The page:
But I have to say that, first, the movie was a terrific portrayal of near-future space exploration; the filmmakers were clearly watching a lot of NASA TV and boning up on their science and engineering before they started. Many of the things that seemed hokey to me did so more because I have a lot of really specific knowledge than because they were blatantly wrong. (Ahahaha, Conamara Chaos isn’t going to have thin crackling ice ready to break through at any moment! Clearly, it must have re-frozen to a thickness sufficient to push the ice rafts up to a higher level than the surrounding terrain, which must be at least…oh, right, I’m watching a movie.) In fact, on the engineering side of things, a lot of the movie was very well-done.

Second, I was refreshed to see that the tension in the movie comes largely from the technical challenges of space exploration. About halfway through is a particularly intense scene revolving around oxygen depletion and the toxicity of hydrazine, which – while somewhat contrived in its specifics – ended up giving the plot a novel way to introduce one of those psychological horror situations that is really unique to the space environment. No aliens, pop-up scares, or spurting blood needed. In this way, the movie harkens back to a lot of Clarke-era hard sci-fi.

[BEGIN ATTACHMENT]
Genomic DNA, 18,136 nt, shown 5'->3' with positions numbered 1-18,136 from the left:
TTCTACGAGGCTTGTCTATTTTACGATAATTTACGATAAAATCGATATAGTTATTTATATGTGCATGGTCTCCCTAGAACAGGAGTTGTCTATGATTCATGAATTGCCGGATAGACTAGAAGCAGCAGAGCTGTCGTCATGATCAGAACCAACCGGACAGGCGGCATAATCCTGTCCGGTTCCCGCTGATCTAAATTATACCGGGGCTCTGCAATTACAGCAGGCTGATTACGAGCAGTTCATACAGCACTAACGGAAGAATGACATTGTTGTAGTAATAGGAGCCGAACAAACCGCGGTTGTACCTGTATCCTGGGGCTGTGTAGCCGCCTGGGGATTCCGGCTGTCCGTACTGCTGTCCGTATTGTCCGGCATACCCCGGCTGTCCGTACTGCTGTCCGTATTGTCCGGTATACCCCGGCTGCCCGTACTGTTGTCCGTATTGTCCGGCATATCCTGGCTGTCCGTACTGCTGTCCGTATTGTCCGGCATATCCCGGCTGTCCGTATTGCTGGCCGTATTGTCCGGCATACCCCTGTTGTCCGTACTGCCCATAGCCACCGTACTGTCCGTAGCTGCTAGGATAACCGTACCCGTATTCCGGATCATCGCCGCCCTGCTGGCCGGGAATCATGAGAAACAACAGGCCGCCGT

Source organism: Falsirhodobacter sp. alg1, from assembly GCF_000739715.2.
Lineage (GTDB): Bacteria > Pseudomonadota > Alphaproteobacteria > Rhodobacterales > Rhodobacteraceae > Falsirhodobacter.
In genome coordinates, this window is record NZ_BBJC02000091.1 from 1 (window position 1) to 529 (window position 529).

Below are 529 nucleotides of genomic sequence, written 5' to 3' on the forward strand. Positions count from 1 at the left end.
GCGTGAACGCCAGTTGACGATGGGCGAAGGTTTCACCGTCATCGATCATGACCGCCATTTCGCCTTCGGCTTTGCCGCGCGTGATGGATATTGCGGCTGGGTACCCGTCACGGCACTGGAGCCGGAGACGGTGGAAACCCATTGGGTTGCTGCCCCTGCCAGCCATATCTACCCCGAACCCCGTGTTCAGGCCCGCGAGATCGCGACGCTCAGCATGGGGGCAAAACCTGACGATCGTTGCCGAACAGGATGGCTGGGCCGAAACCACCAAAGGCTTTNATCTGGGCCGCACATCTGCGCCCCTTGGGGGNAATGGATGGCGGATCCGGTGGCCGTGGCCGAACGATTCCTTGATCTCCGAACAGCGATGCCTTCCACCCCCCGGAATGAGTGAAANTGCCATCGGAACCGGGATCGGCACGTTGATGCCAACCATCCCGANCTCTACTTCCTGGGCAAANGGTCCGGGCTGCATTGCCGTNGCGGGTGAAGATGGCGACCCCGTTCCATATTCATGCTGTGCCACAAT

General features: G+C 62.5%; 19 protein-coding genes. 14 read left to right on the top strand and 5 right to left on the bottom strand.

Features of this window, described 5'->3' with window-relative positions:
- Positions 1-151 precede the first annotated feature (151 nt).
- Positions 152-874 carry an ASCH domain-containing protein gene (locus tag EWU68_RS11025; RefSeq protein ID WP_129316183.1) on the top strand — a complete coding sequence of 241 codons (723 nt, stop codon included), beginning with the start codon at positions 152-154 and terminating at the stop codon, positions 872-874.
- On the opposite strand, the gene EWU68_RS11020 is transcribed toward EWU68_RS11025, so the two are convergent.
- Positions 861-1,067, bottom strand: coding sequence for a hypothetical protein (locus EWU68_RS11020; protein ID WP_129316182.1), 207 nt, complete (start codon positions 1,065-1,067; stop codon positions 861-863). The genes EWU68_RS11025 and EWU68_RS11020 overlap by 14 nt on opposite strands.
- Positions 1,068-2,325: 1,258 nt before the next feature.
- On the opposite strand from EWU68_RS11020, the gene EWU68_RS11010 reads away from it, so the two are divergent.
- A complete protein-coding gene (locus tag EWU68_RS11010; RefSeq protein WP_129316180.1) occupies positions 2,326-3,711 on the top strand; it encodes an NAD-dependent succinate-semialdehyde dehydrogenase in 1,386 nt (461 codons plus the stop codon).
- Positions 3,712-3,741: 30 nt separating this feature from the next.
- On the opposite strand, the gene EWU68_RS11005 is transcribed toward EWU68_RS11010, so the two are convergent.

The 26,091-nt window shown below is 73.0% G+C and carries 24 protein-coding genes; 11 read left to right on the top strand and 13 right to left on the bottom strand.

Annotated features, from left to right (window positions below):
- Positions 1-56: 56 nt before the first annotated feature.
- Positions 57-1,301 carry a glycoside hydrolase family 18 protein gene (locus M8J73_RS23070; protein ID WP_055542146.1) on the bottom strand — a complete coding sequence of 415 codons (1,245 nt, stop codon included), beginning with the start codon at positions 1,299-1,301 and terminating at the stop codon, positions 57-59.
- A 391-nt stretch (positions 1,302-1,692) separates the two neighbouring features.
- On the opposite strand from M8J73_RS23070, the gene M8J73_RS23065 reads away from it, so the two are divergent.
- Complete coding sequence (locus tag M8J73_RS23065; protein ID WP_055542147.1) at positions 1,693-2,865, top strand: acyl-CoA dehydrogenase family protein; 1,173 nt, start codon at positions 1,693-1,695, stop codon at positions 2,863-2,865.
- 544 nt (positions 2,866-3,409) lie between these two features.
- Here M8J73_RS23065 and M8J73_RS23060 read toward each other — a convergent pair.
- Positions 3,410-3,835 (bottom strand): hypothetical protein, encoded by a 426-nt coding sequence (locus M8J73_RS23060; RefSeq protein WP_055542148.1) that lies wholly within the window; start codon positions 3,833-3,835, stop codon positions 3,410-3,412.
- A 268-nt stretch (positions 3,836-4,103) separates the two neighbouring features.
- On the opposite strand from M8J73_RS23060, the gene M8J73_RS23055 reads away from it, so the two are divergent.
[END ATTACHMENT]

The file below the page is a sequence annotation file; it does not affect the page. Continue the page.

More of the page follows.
(Sadly, that sequence did illustrate one of “Europa Report’s” shortcomings, which was its relatively shallow focus on the characters themselves. We see allusions to the interpersonal issues, and allusions to the emotional impact of the scene I’m talking about on the rest of the characters, but it’s not really explored in detail. In some ways, the form of the movie as a series of documentary recordings may have forced that lack of depth. Fortunately, I found myself filling in some of the pieces on my own.)

Third and finally, when there are aliens on the scene causing the movie to become more suspense-thriller-like, the movie never devolves into straight-up horror. Instead, it focuses on the characters’ choices when faced with that awful situation. The movie makes very clear that the characters are motivated by a love of exploration, a desire to complete their mission, and a strong awareness of the significance their discoveries will have on the rest of humanity. Self-sacrifice becomes the theme of the film: the crew may have all met their ends on Europa (don’t worry, not a spoiler – this aspect of the plot is established in the first few minutes of the movie), but they know the service they are performing. And, in the universe of this movie, they are going to live forever. I found the overall message to be quite positive toward exploration.